<I>Griselda</I>: Armando Salas, ASC, shoots the Netflix series
June 21, 2024

Griselda: Armando Salas, ASC, shoots the Netflix series

Netflix’s Griselda is a fictionalized dramatization that was inspired by the life of Griselda Blanco, who created the powerful drug cartel. Set in 1970s-‘80s Miami, Blanco is both savage and charming, helping her to navigate between business and family, and leading her to become widely known as “the Godmother."

The limited series stars Sofia Vergara, who also serves as its executive producer. Andrés Baiz (Narcos) directed all six episodes. In addition to Vergara, the series also stars Alberto Guerra, Christian Tappan, Martín Rodríguez, Juliana Aidén Martinez, Vanessa Ferlito and Carolina Giraldo.

Armando Salas, ASC, was the show’s cinematographer, and had the key responsibility of creating the look and feel for the image that compliments and enhances the narrative. 

“For the limited series Griselda, the recipe was a unique blend of grit and glamor, informed by the painterly quality of Polaroid photography to transport the viewer to late 70s Miami,” he recalls.

Chapter 4 - “Middle Management” - had some interesting creative and logistical challenges, notes Salas, including the recreation of the Dadeland Massacre, when Griselda went to war with other Miami dealers.

“We decided that the majority of the set-ups would be dedicated to the build-up, slowly ratcheting up the tension,” he explains. “One particularly effective angle reveals the mobile arsenal disguised as a party supply rental van arriving in the reflection of the Crown Liquors store front, following its prey as they walk into the store. Once the audience understands the layout of the action, the actual shootout is depicted in one continuous shot.”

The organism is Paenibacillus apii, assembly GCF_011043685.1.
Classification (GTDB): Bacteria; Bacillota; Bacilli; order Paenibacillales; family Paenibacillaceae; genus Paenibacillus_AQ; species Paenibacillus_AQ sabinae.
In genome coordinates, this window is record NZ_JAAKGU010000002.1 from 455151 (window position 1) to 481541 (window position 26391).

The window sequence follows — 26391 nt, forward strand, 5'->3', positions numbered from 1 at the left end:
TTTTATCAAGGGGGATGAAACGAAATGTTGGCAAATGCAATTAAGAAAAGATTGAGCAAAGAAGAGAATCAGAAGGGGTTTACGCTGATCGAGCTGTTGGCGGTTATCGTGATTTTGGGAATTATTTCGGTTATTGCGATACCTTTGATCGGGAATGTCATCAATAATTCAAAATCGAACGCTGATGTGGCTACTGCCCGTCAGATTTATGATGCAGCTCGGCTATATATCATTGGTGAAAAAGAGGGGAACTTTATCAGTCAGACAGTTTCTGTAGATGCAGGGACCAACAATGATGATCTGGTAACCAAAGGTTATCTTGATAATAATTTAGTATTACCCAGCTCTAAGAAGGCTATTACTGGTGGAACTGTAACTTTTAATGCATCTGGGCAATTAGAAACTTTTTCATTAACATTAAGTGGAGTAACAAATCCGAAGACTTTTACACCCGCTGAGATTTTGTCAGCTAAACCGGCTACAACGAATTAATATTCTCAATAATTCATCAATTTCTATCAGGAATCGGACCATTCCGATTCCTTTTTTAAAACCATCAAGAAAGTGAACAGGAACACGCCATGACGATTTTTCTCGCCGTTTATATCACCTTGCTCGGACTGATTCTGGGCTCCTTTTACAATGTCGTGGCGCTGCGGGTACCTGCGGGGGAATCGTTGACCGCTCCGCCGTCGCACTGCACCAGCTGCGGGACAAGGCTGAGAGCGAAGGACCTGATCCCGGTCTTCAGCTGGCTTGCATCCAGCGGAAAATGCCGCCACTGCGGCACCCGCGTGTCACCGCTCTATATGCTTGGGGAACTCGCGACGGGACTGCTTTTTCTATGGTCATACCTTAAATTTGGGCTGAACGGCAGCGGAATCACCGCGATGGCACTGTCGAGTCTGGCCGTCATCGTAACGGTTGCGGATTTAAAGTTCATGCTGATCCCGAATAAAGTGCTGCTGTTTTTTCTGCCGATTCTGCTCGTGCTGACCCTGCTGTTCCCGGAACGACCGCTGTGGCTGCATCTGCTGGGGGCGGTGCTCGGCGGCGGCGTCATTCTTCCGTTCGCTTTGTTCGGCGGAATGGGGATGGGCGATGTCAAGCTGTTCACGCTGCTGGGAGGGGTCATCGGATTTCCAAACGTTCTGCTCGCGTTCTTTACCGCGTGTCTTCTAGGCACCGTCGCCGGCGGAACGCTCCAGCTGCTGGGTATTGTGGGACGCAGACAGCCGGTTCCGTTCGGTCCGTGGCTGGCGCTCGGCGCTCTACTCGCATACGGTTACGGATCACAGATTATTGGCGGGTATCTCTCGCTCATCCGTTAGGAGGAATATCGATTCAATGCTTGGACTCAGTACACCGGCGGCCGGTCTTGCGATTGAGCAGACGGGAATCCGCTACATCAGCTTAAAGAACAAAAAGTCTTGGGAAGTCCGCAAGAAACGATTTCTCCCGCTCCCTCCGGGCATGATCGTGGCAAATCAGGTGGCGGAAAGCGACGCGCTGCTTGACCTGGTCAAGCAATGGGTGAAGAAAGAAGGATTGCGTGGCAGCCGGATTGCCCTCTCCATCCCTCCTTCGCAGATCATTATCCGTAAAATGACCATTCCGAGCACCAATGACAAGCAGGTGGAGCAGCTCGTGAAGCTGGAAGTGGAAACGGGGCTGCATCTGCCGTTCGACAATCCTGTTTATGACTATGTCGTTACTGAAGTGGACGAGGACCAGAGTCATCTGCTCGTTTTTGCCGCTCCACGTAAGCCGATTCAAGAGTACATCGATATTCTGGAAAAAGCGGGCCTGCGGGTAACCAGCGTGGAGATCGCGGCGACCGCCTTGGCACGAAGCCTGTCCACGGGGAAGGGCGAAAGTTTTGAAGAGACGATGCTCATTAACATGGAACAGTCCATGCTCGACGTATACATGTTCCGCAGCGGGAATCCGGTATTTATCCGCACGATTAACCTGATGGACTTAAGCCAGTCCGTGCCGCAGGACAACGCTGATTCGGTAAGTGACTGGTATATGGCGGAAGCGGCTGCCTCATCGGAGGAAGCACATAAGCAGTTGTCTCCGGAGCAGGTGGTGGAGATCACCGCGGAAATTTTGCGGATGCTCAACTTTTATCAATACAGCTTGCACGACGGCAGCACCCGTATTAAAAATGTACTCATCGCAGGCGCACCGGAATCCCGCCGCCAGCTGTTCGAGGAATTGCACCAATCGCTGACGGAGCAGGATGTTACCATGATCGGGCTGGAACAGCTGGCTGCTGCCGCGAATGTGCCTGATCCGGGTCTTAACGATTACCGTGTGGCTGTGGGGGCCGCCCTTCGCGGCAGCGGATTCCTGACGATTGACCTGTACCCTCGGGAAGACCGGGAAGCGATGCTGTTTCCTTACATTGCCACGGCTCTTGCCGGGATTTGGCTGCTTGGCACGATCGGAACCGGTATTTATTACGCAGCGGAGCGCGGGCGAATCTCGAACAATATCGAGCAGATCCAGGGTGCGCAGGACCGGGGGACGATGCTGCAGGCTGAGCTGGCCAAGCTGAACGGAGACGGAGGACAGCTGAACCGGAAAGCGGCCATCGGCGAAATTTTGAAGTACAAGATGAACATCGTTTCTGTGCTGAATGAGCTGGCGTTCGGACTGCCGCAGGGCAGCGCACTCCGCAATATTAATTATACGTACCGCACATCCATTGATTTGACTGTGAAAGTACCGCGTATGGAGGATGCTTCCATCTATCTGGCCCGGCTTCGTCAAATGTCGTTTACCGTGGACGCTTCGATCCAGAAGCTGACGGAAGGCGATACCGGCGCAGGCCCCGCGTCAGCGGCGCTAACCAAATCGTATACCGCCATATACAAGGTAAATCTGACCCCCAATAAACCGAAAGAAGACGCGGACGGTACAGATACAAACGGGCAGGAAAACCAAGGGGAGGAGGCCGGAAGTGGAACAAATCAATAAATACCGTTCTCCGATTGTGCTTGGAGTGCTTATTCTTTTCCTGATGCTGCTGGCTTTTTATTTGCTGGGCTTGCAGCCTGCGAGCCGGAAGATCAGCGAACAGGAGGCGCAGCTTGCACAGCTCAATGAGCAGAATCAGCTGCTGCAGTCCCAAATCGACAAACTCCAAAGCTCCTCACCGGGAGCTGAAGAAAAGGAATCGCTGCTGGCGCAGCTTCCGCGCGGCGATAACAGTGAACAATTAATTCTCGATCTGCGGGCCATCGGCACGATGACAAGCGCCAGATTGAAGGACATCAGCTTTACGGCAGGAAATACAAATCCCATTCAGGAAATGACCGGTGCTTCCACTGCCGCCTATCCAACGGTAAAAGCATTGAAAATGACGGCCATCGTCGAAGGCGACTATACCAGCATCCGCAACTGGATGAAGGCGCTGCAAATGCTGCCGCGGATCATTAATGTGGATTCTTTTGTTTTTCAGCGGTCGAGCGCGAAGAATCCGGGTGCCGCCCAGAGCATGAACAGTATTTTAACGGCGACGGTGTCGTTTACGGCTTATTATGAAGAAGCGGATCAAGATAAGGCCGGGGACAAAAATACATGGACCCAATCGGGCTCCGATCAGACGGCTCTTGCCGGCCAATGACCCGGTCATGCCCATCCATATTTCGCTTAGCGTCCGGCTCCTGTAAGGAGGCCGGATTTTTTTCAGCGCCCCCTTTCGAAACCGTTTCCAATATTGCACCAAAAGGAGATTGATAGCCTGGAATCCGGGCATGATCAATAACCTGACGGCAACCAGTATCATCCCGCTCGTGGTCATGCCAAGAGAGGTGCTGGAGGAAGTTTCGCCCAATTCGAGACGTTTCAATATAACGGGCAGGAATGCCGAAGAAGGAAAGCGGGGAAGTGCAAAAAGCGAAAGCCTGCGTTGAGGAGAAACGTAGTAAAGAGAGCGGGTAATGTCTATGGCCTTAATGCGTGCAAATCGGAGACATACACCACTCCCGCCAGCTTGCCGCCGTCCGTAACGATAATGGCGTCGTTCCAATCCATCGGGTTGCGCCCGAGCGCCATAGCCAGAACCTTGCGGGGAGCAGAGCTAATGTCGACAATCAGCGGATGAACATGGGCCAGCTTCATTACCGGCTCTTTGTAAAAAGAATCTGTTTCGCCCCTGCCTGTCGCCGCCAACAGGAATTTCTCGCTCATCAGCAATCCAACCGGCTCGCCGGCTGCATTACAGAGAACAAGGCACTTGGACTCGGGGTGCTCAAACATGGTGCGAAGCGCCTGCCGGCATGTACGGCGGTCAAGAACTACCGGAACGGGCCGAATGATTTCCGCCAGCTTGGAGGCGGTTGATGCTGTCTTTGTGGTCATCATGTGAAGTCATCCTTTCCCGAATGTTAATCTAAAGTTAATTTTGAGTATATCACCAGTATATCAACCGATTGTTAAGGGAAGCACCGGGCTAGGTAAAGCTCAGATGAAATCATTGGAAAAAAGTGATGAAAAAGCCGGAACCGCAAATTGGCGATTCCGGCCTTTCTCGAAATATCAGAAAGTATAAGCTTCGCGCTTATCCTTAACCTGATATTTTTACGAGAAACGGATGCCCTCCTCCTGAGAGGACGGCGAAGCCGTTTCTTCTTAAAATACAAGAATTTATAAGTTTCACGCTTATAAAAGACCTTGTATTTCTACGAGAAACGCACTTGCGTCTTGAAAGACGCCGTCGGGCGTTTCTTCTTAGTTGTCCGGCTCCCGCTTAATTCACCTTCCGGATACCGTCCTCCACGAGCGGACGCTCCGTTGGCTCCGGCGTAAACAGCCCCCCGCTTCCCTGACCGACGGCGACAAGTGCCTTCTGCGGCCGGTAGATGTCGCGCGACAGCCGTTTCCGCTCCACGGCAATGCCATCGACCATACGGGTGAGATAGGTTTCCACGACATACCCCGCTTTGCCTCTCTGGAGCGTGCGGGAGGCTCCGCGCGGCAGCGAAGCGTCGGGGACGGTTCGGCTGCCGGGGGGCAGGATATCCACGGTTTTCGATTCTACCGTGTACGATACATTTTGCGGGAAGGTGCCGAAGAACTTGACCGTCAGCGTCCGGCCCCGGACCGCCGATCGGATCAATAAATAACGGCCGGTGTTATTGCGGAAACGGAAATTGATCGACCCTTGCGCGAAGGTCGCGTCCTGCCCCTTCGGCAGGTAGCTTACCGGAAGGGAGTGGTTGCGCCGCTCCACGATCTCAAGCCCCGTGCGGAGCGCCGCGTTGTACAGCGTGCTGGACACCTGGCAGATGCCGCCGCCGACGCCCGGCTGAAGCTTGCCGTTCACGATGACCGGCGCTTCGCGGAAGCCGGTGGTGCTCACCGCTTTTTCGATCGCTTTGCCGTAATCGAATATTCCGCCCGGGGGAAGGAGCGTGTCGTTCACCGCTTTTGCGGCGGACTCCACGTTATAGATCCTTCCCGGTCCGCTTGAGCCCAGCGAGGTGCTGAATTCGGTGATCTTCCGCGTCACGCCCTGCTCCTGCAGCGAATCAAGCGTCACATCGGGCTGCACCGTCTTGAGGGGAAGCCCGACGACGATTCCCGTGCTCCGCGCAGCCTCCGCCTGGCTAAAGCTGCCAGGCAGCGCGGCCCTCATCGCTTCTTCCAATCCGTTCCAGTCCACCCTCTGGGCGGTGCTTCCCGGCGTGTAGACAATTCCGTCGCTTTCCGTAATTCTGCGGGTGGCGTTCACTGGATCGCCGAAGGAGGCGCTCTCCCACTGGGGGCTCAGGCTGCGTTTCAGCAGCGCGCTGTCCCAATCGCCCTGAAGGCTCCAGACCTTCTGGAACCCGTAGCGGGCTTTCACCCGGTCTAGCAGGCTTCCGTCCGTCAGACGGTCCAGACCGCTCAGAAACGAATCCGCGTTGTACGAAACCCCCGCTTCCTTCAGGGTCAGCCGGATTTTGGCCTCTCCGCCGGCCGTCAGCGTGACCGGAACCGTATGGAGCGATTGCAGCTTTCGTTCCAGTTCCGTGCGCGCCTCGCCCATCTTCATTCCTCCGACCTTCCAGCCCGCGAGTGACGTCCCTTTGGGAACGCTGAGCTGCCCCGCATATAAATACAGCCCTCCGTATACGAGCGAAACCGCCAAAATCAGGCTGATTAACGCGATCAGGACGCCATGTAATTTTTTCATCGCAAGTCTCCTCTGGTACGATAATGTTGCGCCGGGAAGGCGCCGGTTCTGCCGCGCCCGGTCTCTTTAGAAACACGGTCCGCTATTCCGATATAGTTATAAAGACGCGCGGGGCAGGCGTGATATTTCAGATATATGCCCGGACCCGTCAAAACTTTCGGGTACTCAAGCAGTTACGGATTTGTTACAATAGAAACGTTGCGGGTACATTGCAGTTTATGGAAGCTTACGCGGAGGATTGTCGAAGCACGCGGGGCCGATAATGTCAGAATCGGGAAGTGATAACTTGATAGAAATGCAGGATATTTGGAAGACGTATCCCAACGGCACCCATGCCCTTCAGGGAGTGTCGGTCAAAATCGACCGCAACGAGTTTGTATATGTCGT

Salas says the production had the luxury of building the set in a vacant storefront, so once he and director Andrés Baiz designed the shot, the liquor shelves and general layout of the store could be built around the dolly move, which zig-zagged throughout the space and eventually saw the majority of the set. 

“Our usual mode of shooting with a remote head was especially useful in this case in order to maintain the precision of the camera work throughout :90 of pure chaos,” he explains. “Our dolly grip wore protective gear, and the dolly itself was fitted with two sets of brooms to push away the hundreds of spent shells and broken pieces of bottles that were cascading to the ground.”

In order to light the space, they added a drop ceiling with two full-length rows of diffusers to approximate fluorescent lighting. Over the top of the diffusers, the lighting crew squeezed in as many Arri sky panels as they could fit in the space to try to balance the exposure to the large storefront windows since the action plays inside and outside the store. 

“In the end, the hope is that all the technical aspects of the craft disappear and the audience is absorbed into a visceral sequence,” says Salas. “In this case, one of operatic violence.”